Case Study Patients

Patient Name:

Ember

Indications:

Gunshot embedded bullet/pellet embedded near the distal the femur.

The stifle showed extreme remodelling.
 

Mass or intussusception at the ileo-caeco-colic junction on ultrasound.

Liver Jaundice and rounding.

General jaundice due to fatty liver as a direct result of the intestinal mass, resulting in jaundice of the skin, inner eyelids, ears and gums.  

Treatment:

The Leg
She was initially assessed and the vet chose not to x-ray, despite request and suggested see how she goes since the leg is healed (albeit deformed).  She was taken to a different vet for  second opinion and radiography where it was found that she had been previously shot by someone.  This lovely vet suggested to see how she goes since she did not currently specialise in orthopaedics, although I know foxes to self mutilate if there is pain so the worry was if she went at her leg herself.  After a period of close assessment she did indeed gnaw at the knee area causing a lesion so she was taken again for further radiography at an amazing advanced referral vet with a view to potentially amputate or remove the bullet/pellet.  The assessment was:

 

"this is an end stage osteoarthritic knee, secondary to trauma. There is also a curvature to the tibia and fibula (as demonstrated by the red-line on the radiographs [fig. 51]) which indicates a malunion from a previous fracture". 

 

Options were to either amputate the leg as a salvage procedure to eliminate pain and improve mobility, or long term pain relief knowing she may self mutilate again.  The decision was made to surgically remove the leg which proved the best decision.

 

Post surgery treatment was simply forced bed rest to prevent splitting of any sutures and keep the surgical repair intact. Ember is an easy and relaxed patient and remained compliant throughout recovery as most ampuptees do.

The Mass and Liver
Enterectomy to remove the damaged part of the small intestine followed by end to end anastamosis.  It was not known what caused the mass or intussusception since during surgery there was no foreign body, simply an organic mass.  This did cause the patient to be inappetant, produce black tar-like faeces and dark bilirubin-filled urine.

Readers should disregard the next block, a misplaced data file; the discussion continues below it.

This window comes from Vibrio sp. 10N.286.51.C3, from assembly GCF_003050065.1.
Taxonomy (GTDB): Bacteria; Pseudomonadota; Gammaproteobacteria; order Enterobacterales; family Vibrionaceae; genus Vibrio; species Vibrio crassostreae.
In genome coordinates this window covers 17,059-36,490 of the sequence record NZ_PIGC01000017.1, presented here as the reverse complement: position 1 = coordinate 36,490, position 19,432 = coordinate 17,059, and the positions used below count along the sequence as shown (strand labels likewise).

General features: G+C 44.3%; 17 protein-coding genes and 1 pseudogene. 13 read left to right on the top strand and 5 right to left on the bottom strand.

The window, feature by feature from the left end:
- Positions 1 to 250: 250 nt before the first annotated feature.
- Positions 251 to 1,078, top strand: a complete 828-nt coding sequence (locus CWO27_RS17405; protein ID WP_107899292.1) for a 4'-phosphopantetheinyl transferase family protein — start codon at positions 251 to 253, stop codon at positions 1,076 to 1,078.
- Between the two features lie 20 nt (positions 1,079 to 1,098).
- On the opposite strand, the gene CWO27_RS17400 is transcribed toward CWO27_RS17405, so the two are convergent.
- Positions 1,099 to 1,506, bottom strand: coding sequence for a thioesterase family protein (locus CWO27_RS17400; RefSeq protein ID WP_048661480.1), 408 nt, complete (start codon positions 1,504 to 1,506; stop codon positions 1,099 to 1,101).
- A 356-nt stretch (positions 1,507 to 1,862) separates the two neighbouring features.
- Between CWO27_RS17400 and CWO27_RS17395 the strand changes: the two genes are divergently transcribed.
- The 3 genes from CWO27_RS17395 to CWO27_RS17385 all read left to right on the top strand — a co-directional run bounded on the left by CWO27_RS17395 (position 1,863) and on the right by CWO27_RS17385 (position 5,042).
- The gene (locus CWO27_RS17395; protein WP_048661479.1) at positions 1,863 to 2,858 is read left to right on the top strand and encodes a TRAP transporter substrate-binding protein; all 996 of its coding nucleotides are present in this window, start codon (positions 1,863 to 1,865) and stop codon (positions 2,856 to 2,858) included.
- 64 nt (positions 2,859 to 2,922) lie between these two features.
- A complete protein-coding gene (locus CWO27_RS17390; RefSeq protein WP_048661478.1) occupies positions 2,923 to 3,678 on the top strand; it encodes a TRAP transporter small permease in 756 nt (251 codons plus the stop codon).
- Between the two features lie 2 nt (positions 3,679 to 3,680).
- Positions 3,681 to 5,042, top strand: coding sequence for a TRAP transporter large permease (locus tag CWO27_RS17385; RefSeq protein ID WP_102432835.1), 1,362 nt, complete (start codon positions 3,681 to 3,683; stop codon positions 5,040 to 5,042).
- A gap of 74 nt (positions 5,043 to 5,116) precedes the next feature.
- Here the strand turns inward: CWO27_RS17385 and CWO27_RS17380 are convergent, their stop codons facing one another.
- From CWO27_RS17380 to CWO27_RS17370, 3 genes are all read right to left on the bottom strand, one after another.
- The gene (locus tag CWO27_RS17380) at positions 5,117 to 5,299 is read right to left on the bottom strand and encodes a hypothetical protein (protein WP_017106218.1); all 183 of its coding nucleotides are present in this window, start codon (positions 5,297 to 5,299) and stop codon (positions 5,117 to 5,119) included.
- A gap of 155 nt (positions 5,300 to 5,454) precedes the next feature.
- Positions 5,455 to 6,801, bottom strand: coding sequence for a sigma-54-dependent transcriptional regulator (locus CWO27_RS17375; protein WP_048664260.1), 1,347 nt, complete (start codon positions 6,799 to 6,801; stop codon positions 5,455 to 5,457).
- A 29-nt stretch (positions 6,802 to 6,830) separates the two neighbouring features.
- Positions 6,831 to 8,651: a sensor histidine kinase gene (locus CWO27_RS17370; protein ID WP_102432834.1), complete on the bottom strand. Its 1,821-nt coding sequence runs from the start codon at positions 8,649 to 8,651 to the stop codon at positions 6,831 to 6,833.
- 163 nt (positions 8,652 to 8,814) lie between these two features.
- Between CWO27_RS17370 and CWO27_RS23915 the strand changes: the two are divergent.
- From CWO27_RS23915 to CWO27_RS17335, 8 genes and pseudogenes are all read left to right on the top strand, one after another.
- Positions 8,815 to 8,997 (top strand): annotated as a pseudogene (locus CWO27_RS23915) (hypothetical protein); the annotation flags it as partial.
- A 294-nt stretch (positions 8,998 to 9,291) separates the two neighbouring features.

Points to note on foxes specifically, in a similar way to cats, when they stop eating for 3 to 4 days, excessive fat that is stored throughout the body is broken down more quickly in order to attempt to provide energy and nutrients.  however, the liver usually becomes overloaded and it can’t process the fat properly leading to the buildup of fat within and around the liver cells.  The result is an obstruction of the liver's functions, referred to in this case as hepatic lipidosis.  This in itself can prove fatal in foxes in a very short space of time, sometimes a couple of weeks or less so if a fox is off their food for more than 24 hours it is very strongly advisable to get them checked, abdominal palpation, scan with ultrasound, radiography.  There may be instances where a CT and/or MRI could be beneficial but in this particular case that was not needed. 

Treatment for the fatty liver (hepatic lipidosis) included adding the following extras to her mild post-surgery recovery diet; rather than the synthetically synthesised version of Silybin in Denamarin derived from Milk Thistle, instead the proper natural and more bioavailable organic version in the form of actual ground organic milk thistle was given as well as dandelion root (both very powerful and rapid liver repair/support plants), coconut water was given instead of normal H2O as it is excellent for dehydration treatment and also acts as both a superior cell hydrator to help flush the liver and kidneys, can act as a safe diuretic, as well as containing bioavailable sodium and potassium to hydrate cells more effectively.  Spirulina and Chlorella was also added for bioavailable minerals replacement essential to recovery as well as honeydew melon, blackberries, raspberries, blueberries and strawberries as astringent alkalising fruits to help provide the optimum environment for the body to heal, move the lymphatic system to aid cellular waste and toxin removal, aid kidney filtration while minimising metabolic waste strain on the liver.

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Outcome

Following amputation, Ember made a full recovery within 3 weeks, copes very well and is very mobile, playful and fast.  Since she was hobbling and barely weight bearing on the limb before, the amputation actually allowed her to be slightly more mobile than she was and she is now free from any pain and limb hinderance from the deformed limb with the embedded object. 


Separate later abdominal surgery saw Ember's surgical wound heal within 17 days with virtually no scarring thanks to excellent surgery and her bilirubinemia reversed within 9 days entirely on all areas as a result of the very specific post surgery treatment diet and aftercare, with liver values returning to normal within the same timescale, with no further reoccurrences.

Challenges:

Ensuring no cables anywhere because Ember seems to have a fascination with attempting to chew through them, especially phone charger cables.  Other than that, initial challenge of having the initial surgeon take on board species specific rehabber experience which doesn't always match veterinary advice hence why both must work together for the potentially best outcome.

The Fox Hospital - Fox Cub Neck Brace - Rabbit-blanket.JPG